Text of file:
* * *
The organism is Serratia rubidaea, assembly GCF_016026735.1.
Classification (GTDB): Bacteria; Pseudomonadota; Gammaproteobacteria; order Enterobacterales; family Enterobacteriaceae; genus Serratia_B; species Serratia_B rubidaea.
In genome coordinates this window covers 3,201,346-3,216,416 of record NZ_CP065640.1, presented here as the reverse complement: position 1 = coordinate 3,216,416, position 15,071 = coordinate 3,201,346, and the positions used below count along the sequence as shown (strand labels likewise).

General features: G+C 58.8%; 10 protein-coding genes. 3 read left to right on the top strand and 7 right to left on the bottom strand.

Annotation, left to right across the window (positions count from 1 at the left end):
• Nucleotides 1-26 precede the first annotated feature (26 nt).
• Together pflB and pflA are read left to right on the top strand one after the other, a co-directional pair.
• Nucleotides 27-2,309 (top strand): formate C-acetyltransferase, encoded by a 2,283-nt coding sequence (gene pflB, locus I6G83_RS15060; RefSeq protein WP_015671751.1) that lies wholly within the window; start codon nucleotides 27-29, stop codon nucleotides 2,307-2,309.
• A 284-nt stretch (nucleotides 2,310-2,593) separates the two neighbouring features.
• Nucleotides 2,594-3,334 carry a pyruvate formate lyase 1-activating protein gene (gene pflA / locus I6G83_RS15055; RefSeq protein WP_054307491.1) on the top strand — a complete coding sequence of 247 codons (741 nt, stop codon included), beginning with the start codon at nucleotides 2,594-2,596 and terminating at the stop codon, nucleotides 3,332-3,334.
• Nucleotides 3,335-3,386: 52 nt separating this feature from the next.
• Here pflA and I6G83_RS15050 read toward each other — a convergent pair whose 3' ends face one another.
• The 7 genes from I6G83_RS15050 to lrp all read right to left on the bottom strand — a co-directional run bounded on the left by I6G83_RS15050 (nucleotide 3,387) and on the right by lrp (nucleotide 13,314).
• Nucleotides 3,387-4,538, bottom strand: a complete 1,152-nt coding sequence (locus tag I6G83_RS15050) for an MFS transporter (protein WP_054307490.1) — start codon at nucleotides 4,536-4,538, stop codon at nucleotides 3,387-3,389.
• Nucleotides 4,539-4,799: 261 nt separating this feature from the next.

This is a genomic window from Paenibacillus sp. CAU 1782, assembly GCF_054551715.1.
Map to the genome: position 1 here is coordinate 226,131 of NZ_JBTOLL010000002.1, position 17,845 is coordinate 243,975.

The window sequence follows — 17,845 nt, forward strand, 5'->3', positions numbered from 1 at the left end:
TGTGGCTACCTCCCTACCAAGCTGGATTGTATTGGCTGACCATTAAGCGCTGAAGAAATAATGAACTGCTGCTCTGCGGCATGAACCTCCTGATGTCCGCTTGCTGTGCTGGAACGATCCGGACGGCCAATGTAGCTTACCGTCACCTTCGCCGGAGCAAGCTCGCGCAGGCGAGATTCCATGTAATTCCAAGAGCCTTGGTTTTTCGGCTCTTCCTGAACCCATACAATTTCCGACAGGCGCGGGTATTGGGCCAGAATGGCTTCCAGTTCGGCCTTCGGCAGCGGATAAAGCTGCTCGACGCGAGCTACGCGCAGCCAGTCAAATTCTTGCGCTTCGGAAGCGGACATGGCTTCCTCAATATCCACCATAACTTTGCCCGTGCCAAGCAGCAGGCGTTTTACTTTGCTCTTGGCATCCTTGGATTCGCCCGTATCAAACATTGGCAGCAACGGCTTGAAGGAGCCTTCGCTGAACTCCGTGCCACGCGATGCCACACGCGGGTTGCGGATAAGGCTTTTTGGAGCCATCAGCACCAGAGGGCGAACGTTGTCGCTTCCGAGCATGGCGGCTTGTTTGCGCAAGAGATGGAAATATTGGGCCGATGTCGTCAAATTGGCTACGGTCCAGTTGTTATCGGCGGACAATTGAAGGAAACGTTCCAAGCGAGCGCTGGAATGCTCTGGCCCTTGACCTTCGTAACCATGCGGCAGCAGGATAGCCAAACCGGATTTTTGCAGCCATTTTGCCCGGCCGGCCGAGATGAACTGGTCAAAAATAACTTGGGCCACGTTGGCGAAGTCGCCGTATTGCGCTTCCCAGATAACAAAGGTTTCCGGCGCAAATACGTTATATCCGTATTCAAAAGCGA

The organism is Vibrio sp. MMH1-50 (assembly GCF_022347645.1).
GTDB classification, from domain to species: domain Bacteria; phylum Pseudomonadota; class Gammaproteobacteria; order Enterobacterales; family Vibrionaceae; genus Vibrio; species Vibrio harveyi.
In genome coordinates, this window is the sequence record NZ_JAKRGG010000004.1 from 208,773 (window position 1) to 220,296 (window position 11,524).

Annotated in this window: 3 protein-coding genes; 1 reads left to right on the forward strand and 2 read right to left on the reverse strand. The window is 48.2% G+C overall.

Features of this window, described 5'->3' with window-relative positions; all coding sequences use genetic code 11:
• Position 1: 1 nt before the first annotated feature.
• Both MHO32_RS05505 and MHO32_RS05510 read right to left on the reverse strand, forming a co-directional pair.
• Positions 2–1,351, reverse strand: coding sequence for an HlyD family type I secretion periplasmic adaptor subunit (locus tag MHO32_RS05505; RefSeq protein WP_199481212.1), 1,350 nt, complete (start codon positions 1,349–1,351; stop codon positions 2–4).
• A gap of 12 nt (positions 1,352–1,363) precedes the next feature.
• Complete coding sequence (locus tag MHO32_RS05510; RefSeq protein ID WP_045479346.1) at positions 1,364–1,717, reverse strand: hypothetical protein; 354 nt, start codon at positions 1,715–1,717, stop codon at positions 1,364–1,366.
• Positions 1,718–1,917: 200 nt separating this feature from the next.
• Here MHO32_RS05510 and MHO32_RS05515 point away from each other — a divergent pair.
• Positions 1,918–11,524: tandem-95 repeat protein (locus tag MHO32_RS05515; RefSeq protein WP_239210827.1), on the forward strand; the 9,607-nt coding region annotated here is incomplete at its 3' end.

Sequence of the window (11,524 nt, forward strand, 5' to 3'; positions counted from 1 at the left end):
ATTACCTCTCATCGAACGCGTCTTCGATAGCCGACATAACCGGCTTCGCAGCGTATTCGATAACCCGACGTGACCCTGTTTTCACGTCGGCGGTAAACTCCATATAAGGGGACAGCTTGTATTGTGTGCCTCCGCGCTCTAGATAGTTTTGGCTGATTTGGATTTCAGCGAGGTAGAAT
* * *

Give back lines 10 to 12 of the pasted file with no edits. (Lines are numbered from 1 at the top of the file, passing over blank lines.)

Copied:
• Nucleotides 2,594-3,334 carry a pyruvate formate lyase 1-activating protein gene (gene pflA / locus I6G83_RS15055; RefSeq protein WP_054307491.1) on the top strand — a complete coding sequence of 247 codons (741 nt, stop codon included), beginning with the start codon at nucleotides 2,594-2,596 and terminating at the stop codon, nucleotides 3,332-3,334.
• Nucleotides 3,335-3,386: 52 nt separating this feature from the next.
• Here pflA and I6G83_RS15050 read toward each other — a convergent pair whose 3' ends face one another.